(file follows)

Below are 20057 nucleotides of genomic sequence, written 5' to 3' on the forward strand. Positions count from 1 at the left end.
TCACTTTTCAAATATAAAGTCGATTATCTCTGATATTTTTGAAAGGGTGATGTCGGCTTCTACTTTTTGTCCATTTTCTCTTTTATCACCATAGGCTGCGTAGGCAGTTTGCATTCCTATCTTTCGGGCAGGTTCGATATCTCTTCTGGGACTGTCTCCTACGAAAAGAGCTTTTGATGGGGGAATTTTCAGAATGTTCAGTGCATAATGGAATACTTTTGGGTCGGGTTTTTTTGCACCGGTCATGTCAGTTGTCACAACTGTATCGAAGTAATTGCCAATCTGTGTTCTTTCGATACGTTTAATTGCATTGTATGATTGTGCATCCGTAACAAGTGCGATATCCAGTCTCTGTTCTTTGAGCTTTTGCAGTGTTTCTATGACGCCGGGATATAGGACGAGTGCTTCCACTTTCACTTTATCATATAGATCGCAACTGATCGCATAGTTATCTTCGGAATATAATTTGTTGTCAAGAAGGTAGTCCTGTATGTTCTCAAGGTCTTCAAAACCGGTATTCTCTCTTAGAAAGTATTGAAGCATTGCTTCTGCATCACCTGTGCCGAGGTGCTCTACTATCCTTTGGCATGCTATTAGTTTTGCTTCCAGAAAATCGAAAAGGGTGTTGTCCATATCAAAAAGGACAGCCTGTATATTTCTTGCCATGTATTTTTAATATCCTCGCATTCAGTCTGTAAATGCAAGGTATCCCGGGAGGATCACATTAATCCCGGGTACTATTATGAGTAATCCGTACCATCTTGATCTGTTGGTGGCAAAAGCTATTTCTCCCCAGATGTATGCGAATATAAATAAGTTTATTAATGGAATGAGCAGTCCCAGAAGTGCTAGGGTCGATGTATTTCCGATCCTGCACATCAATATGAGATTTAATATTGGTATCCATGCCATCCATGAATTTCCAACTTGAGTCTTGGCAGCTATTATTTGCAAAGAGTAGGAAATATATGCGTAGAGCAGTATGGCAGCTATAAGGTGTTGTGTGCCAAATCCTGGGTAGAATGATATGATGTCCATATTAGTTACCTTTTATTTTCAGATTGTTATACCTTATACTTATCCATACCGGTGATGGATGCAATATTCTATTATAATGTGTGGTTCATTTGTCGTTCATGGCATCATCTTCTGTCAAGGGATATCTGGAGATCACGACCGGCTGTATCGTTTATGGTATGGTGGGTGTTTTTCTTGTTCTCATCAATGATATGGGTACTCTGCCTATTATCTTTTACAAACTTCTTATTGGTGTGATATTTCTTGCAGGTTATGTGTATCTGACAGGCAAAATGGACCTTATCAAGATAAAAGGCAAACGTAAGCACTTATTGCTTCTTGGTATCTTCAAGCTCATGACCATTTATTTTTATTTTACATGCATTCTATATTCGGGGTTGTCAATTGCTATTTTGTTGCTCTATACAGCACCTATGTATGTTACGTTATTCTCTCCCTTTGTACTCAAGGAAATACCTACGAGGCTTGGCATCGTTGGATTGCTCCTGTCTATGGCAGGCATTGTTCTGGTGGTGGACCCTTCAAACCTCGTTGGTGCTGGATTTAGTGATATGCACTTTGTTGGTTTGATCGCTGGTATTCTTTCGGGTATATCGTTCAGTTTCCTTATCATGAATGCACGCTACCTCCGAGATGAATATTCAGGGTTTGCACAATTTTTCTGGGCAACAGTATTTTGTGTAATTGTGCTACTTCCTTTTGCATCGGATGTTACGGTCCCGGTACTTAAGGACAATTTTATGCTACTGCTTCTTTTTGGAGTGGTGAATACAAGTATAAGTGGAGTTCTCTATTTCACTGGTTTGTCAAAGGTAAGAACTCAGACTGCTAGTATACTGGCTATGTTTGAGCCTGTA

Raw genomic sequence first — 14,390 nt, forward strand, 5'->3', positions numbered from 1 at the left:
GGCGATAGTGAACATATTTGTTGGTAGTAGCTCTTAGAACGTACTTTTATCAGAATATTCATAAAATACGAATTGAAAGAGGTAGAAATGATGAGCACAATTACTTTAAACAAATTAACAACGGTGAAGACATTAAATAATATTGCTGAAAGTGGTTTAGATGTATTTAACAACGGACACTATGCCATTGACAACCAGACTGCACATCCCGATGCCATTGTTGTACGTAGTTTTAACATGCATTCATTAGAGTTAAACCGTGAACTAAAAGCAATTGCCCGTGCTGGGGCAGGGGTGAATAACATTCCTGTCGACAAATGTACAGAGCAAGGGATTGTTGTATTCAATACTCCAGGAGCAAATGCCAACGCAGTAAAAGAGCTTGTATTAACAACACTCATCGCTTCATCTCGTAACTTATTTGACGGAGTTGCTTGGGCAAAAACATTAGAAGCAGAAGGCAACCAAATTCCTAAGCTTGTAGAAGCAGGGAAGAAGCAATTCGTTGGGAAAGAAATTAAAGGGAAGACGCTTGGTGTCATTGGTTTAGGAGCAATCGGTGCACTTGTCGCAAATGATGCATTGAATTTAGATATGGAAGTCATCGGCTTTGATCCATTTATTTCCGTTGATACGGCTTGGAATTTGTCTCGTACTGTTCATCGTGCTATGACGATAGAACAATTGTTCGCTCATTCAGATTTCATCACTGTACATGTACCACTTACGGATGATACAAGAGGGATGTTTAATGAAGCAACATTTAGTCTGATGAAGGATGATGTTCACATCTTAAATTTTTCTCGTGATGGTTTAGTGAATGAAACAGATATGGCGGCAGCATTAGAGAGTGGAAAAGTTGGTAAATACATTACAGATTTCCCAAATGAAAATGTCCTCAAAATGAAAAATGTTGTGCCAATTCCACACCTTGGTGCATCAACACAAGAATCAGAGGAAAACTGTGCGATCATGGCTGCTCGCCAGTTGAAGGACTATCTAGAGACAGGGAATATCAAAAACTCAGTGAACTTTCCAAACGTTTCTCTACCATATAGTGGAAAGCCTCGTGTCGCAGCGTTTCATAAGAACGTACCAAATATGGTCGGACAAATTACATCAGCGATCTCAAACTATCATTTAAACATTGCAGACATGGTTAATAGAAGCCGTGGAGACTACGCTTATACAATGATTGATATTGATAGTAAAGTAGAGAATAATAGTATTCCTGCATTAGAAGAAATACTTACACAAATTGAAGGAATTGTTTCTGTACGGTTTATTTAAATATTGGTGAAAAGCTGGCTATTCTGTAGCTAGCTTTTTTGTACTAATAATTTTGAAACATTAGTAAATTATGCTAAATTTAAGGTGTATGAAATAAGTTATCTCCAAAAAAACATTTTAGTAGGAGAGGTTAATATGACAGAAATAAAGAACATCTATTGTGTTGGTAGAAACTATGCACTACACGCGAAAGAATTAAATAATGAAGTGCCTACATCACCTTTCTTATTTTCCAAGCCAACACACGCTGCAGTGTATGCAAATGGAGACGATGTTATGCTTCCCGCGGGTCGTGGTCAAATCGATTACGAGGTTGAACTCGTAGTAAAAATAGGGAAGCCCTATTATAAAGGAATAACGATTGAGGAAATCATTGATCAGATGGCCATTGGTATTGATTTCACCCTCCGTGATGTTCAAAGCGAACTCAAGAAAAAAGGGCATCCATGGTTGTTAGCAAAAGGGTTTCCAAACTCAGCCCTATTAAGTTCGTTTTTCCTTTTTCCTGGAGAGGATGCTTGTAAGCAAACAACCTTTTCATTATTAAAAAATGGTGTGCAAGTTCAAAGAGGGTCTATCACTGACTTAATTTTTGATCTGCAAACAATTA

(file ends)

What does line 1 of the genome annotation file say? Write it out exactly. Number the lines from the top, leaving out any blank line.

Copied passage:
Below are 20057 nucleotides of genomic sequence, written 5' to 3' on the forward strand. Positions count from 1 at the left end.